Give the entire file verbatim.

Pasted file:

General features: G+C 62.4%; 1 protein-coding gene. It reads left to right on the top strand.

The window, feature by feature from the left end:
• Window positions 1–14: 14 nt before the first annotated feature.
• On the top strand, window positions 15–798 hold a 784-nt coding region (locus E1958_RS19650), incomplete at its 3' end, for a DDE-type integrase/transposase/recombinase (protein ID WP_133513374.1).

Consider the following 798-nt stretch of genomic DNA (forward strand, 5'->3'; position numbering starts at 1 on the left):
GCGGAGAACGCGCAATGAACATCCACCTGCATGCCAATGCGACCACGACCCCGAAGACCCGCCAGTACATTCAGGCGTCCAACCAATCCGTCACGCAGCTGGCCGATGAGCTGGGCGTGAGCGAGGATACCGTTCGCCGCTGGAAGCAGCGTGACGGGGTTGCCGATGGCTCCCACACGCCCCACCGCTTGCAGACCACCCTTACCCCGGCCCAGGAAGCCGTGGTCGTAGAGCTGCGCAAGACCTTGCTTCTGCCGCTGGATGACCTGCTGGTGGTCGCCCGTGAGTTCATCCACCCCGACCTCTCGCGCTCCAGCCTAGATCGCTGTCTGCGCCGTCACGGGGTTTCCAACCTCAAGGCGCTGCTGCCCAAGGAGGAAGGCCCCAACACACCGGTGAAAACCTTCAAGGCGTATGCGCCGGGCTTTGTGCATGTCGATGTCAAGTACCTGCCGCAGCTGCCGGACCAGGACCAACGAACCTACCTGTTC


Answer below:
General features: G+C 62.4%; 1 protein-coding gene. It reads left to right on the top strand.

The window, feature by feature from the left end:
• Window positions 1–14: 14 nt before the first annotated feature.
• On the top strand, window positions 15–798 hold a 784-nt coding region (locus E1958_RS19650), incomplete at its 3' end, for a DDE-type integrase/transposase/recombinase (protein ID WP_133513374.1).

Consider the following 798-nt stretch of genomic DNA (forward strand, 5'->3'; position numbering starts at 1 on the left):
GCGGAGAACGCGCAATGAACATCCACCTGCATGCCAATGCGACCACGACCCCGAAGACCCGCCAGTACATTCAGGCGTCCAACCAATCCGTCACGCAGCTGGCCGATGAGCTGGGCGTGAGCGAGGATACCGTTCGCCGCTGGAAGCAGCGTGACGGGGTTGCCGATGGCTCCCACACGCCCCACCGCTTGCAGACCACCCTTACCCCGGCCCAGGAAGCCGTGGTCGTAGAGCTGCGCAAGACCTTGCTTCTGCCGCTGGATGACCTGCTGGTGGTCGCCCGTGAGTTCATCCACCCCGACCTCTCGCGCTCCAGCCTAGATCGCTGTCTGCGCCGTCACGGGGTTTCCAACCTCAAGGCGCTGCTGCCCAAGGAGGAAGGCCCCAACACACCGGTGAAAACCTTCAAGGCGTATGCGCCGGGCTTTGTGCATGTCGATGTCAAGTACCTGCCGCAGCTGCCGGACCAGGACCAACGAACCTACCTGTTC